The Saltsburg Press of last week carries a vital message from Dr. J. P. Watson, director of the University of Pittsburgh Bureau of Business Research. He says that woman power is the need of this nation in this war emergency. How right he is! If you were to go into a factory, and see the crying need for workers, you would believe him. In just the two short weeks that I was in the training school, two valuable young men in the school were inducted into the army. "Jim," our incomparable young instructor, is to go Jan. 2. Although I am for all young men going forth to fight for their country, I hate to see Jim Fisher go, for they can never replace him in that war plant. He is only 23. But he finished high school at 17, went to college a year and a half, summer and winter, then went to night college and got his degree. At the same time he got his practical experience in factory work. He really is unusual. There was not one of the myriad questions that we asked that he could not answer. And yet he is prouder of his baseball jacket that bears the insignia, "Baseball champs... Warner & Swasey" than he is of his college diploma. Brilliant himself, he never once humiliated us old women by pointing out our stupidity. Patriotic to the nth degree, he is ready and willing to go. Without any histrionics or fancy speeches, he kept reminding us of our great responsibility in the factories. That slender youth, with his shock of brown curly hair and almost buck teeth, so stirred our patriotism and high sense of honor that we went forth to our new job last Thursday with high purpose and a great sense of the dignity of our jobs as inspectors.
On Wednesday we gave a party for Jim. The night before we baked cookies, then bought ice-cream the next day. Our lady supervisor gave two of the girls a pass to go out and buy him a gift - an army money belt, with one dollar in change inside, and three beautiful handkerchiefs. Was that boy pleased and touched! Let me tell you about our supervisor of women. On the second day of our school Jim said, "Mrs. L. is coming in to talk to you about your uniforms, etc." When the door opened, who should appear but a former teacher in the Junior Department. A vibrant personality, she charmed the whole class with her wit and unerring sense of comedy. She and I had not seen each other for six years; but I remember as if it were yesterday the whole pitiful story of shattered faith in the man she married. She called me on the 'phone one day when her world seemed tumbling about her. She was about to lose her home; she was thinking then that she must get out and fight her own battles. She gave up her Sunday School work. She did go to work. I lost contact with her - and yet often wondered how she came out. Now I know the answer. Her shining countenance, her magnetic personality, bespeak a triumph over all obstacles. She mastered her problems, that I know. Now she is helping others solve theirs. She was the first woman hired by Warner & Swasey. That was only three months ago. So you see how recently woman has been allowed to cross that sacred threshold into man's domain. Out of nearly nine thousand employees there are only forty-one women inspectors. Women are now taking over the turret lathes, the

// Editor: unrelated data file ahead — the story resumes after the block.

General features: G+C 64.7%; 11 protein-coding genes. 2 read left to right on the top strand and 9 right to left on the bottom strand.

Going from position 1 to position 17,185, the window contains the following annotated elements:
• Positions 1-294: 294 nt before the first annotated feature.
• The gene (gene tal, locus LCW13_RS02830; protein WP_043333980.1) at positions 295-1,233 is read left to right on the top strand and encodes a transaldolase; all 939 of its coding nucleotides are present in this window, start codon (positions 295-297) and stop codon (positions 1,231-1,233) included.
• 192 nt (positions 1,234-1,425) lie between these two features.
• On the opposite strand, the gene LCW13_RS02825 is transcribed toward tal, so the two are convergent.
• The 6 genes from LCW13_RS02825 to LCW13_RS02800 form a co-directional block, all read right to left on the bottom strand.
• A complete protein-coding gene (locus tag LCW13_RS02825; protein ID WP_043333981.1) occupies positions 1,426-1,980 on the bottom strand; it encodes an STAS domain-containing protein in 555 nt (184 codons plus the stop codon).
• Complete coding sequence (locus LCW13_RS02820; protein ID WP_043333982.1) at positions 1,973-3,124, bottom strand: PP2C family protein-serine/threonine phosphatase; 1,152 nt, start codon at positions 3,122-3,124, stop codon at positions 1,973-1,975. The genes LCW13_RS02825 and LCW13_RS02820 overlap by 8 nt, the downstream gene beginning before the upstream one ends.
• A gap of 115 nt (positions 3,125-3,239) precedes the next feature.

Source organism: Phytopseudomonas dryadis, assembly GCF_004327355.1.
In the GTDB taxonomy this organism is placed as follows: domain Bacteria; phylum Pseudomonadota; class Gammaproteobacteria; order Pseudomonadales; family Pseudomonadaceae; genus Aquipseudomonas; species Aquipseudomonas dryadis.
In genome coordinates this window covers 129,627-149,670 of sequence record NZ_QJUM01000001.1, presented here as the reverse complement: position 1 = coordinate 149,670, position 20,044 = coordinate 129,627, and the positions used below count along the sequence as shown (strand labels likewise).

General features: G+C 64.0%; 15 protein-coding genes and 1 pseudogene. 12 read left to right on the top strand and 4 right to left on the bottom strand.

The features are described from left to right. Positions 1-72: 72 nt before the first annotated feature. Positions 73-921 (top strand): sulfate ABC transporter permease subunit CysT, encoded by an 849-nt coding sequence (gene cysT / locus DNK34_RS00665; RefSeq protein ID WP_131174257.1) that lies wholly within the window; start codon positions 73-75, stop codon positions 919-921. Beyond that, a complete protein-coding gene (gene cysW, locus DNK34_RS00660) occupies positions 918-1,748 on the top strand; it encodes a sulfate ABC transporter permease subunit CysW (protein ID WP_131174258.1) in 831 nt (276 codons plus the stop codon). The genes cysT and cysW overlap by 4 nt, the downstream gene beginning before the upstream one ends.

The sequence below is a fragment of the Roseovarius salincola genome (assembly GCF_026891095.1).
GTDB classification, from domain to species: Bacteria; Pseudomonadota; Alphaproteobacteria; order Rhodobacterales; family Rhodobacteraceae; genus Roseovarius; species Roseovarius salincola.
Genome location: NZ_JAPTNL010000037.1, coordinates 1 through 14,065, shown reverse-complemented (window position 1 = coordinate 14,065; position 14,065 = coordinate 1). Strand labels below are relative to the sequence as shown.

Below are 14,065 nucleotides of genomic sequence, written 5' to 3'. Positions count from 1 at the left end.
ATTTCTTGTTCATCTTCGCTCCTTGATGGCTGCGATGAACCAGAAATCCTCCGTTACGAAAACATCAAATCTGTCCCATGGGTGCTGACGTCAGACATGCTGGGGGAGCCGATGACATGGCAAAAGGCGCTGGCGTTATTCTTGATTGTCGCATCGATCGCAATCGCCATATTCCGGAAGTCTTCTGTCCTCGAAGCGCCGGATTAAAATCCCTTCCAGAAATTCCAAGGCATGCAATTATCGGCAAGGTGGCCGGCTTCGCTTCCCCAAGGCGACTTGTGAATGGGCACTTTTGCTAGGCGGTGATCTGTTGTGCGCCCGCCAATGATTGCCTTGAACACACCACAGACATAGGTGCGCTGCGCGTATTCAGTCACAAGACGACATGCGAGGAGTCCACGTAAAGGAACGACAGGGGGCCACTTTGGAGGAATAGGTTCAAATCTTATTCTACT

last word in precision and master workmanship. Yes, women have a vital place in this war emergency. Tonight, at midnight, I go on the night shift in the "big plant." Frankly, I am quite thrilled. Now I must close.
Yours for Victory,
Florence B. Taylor
4501 Lilac Road,
South Euclid, Ohio.
Next - 12/10/42 - Factory Friction. Fellowship and Fun
BY-WAYS Table of Contents